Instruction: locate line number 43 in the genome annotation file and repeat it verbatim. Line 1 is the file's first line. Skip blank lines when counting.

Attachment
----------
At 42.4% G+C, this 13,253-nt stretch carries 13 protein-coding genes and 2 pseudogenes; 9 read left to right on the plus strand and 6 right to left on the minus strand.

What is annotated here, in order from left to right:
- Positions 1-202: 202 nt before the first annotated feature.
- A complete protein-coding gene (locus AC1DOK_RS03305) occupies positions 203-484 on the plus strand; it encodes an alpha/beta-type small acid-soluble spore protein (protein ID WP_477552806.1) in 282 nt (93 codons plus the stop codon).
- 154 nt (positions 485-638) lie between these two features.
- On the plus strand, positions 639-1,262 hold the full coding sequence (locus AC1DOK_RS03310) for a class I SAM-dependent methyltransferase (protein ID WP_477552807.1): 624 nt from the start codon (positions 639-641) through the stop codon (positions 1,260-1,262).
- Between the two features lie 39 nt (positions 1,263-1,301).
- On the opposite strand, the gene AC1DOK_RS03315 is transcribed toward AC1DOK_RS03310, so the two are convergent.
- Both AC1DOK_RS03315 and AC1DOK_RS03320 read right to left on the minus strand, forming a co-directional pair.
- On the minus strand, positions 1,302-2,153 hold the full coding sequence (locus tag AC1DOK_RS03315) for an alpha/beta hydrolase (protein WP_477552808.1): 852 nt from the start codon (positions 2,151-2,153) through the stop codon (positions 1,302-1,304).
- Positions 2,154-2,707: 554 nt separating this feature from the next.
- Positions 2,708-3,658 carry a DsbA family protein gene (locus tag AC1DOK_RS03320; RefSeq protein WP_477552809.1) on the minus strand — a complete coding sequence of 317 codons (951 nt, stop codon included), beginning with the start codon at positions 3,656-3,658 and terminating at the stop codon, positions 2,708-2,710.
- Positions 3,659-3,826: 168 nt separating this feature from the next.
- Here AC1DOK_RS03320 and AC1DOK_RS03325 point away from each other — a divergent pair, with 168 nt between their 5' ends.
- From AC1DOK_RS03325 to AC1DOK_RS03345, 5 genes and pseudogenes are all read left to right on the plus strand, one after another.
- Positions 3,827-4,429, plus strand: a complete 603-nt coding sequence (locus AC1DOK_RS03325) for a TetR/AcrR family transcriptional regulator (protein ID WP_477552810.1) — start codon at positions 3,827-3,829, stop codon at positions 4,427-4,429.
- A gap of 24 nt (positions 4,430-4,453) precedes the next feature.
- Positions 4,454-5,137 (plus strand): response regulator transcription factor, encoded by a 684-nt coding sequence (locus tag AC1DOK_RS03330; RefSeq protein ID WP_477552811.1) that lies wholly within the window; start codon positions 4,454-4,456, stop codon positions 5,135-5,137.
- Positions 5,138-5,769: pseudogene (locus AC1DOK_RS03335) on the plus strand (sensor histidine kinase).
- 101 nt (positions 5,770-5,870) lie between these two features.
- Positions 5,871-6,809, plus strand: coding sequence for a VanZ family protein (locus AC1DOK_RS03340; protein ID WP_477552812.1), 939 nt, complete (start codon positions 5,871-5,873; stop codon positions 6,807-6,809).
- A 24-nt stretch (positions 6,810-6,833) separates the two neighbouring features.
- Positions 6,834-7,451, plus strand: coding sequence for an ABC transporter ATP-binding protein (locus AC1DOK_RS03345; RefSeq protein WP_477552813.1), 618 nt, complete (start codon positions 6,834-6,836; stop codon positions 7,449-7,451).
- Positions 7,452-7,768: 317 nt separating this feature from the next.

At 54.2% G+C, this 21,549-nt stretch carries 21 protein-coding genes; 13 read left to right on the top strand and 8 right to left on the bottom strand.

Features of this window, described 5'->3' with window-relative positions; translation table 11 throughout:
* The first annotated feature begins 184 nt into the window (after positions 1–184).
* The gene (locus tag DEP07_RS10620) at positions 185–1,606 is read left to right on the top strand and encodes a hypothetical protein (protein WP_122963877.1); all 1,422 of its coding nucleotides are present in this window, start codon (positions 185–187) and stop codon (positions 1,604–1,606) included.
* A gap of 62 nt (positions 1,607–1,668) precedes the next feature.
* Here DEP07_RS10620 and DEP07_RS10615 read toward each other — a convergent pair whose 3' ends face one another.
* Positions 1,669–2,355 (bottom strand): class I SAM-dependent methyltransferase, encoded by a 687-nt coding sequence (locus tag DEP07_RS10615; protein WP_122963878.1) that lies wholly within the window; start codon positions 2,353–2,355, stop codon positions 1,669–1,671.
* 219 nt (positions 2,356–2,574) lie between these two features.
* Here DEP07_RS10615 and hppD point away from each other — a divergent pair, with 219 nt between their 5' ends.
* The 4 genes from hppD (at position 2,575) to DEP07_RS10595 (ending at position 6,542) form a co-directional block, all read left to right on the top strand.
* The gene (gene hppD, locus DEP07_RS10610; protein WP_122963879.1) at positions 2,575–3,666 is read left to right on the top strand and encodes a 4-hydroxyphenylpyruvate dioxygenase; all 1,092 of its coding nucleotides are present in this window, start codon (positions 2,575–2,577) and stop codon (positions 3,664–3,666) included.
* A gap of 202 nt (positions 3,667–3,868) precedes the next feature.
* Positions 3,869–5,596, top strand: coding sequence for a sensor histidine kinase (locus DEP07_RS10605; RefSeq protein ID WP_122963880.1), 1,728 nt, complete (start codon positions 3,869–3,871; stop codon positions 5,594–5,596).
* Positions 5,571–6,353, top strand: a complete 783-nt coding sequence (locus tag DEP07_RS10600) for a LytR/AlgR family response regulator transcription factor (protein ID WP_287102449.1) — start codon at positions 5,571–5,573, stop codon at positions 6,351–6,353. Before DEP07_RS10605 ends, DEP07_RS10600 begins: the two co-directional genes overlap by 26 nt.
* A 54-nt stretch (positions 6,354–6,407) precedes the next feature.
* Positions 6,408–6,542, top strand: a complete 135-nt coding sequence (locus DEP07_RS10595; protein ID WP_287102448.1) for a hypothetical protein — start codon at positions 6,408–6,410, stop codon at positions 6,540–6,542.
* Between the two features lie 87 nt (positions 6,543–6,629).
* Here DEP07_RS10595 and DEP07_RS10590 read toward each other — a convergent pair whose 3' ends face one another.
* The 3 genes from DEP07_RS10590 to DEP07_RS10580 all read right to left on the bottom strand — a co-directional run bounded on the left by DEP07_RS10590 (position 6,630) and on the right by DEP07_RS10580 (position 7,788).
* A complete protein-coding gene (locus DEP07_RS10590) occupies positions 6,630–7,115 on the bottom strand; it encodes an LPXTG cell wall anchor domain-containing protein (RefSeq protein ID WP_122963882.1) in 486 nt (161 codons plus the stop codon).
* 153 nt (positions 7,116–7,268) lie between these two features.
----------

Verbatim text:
* The 3 genes from DEP07_RS10590 to DEP07_RS10580 all read right to left on the bottom strand — a co-directional run bounded on the left by DEP07_RS10590 (position 6,630) and on the right by DEP07_RS10580 (position 7,788).